Reviewed By: JMChurch25
Review Date: 5/22/19 9:13 pm
1 out of 1 found this review helpful.
"Mistfall" starts off a trilogy of stories where the Doctor is brought back to E-Space in a new incarnation and with a new team. Forced to land back on the planet of Alzarius (aka Adric's homeworld and where "Full Circle" took place), it starts out in a rather novel way with things changed significantly in the centuries since the Doctor left the planet. There's a new leader governing things from afar, Tegan and Turlough are interacting with fanatical inhabitants, and the Doctor and Tegan are interacting with a crew from a starliner desperately searching for the Marshmen for their own ends.
But within ten minutes, everything rapidly descents into boring plot devices and bad cast performances none of which resonate or deliver on the premise promised by the script. It's interesting how badly Andrew Smith's narrative struggles as he was the one who wrote "Full Circle" all those years ago. But the pacing on this one is completely slow and uneventful and while there are some interesting ideas that it tries to bring into the plot, it never really ends up mattering in the long run in regards to the plot or characters. It makes the story feel tedious the minute the TARDIS lands on Alzarius and it never really recovers from there.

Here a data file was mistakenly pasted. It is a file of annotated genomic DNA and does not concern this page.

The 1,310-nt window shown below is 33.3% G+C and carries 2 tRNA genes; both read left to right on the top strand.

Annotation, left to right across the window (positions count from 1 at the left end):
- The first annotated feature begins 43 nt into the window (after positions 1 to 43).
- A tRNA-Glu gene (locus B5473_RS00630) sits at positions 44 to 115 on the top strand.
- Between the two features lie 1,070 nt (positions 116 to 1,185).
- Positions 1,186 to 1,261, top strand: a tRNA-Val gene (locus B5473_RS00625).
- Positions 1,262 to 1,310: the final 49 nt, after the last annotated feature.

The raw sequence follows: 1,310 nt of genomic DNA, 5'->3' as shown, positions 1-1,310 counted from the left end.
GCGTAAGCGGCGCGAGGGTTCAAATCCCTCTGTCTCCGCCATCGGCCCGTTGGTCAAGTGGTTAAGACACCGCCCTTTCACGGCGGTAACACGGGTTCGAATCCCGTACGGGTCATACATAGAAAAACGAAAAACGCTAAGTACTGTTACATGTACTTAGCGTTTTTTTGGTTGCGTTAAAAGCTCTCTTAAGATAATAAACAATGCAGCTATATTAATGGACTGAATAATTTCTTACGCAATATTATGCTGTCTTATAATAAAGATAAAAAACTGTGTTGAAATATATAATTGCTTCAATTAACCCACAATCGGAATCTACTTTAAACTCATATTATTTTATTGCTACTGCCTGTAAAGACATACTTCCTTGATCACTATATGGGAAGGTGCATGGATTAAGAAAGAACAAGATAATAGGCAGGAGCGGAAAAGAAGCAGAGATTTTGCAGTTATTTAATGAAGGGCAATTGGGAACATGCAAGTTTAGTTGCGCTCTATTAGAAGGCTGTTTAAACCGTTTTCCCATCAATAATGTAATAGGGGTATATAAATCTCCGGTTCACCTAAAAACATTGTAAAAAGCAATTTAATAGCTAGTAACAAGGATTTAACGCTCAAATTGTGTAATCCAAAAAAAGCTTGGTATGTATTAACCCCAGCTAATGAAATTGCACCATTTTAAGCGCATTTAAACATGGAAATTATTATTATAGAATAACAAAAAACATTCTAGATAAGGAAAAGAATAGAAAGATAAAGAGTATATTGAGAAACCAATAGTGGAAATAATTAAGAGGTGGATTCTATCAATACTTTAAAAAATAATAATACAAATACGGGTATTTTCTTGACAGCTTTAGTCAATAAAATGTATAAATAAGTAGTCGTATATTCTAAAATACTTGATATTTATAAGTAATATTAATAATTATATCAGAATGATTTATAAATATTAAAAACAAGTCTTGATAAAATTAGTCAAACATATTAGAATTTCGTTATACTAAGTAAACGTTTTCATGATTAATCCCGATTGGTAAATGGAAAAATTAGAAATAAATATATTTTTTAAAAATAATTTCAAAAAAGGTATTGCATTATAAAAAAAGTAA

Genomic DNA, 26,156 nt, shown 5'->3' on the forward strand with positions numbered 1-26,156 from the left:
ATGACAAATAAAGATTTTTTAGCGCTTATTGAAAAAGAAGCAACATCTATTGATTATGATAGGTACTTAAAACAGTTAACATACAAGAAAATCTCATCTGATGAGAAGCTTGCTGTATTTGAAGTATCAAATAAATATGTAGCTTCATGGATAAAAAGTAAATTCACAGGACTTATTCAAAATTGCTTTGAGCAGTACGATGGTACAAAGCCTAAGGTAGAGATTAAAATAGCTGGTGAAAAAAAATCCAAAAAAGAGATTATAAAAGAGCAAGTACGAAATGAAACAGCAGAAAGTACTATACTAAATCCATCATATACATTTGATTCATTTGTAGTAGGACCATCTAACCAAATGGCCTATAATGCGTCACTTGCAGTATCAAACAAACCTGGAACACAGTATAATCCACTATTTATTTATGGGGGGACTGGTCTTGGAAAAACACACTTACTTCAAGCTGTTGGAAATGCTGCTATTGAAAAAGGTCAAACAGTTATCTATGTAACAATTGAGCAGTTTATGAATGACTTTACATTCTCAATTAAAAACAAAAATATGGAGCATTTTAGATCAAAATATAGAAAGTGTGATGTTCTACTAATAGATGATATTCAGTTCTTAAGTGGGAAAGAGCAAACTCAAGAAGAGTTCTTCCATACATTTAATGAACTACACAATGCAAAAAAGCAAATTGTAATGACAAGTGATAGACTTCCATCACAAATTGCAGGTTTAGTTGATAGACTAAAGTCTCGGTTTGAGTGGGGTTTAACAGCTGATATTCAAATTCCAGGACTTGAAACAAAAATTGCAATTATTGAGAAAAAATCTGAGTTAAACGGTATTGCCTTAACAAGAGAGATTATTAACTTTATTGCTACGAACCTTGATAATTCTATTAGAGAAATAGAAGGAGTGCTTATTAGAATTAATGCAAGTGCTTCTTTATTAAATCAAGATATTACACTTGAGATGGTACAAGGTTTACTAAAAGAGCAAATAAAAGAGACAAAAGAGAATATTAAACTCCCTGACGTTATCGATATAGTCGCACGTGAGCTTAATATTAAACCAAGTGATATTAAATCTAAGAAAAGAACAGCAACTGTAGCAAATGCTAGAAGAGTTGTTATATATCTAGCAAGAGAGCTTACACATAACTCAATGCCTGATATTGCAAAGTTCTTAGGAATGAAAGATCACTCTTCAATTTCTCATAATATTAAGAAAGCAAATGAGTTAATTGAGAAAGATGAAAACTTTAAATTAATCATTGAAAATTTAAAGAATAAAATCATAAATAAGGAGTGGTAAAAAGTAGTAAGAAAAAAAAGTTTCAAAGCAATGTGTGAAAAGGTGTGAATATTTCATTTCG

This isn't helped at all by the lackluster cast who all sound like they're asleep on their job. Peter Davison, Janet Fielding, Mark Strickson, and Sarah Sutton are all fine but they don't bring anything new to the table with their characters and their acting feels completely robotic. There is no passion or drive behind their words even when they realize exactly where they are which should be a huge revelation given this team's history but just doesn't register. The side cast is all about the same and the only one who's even remotely interesting is Jemma Redgrave's Decider who you at least can potentially phase out while listening and pretend you are getting another UNIT / Fifth Doctor crossover.
The climax is dumb, the setting is boring, and the whole thing ends up feeling utterly pointless as it avoids anything interesting that could've happened in favor of safe and stereotypical nonsense. It is stories like these that give credit to some of Big Finish's supposed bad habit of bringing things back from the past solely to get another story or some money out of them. As a listener, I don't think I've ever dropped off interest so quickly in a story as I did with "Mistfall". It's not at all a promising start to the trilogy and, even if you do happen to be a fan of the E-Space stories, not worth the time and energy.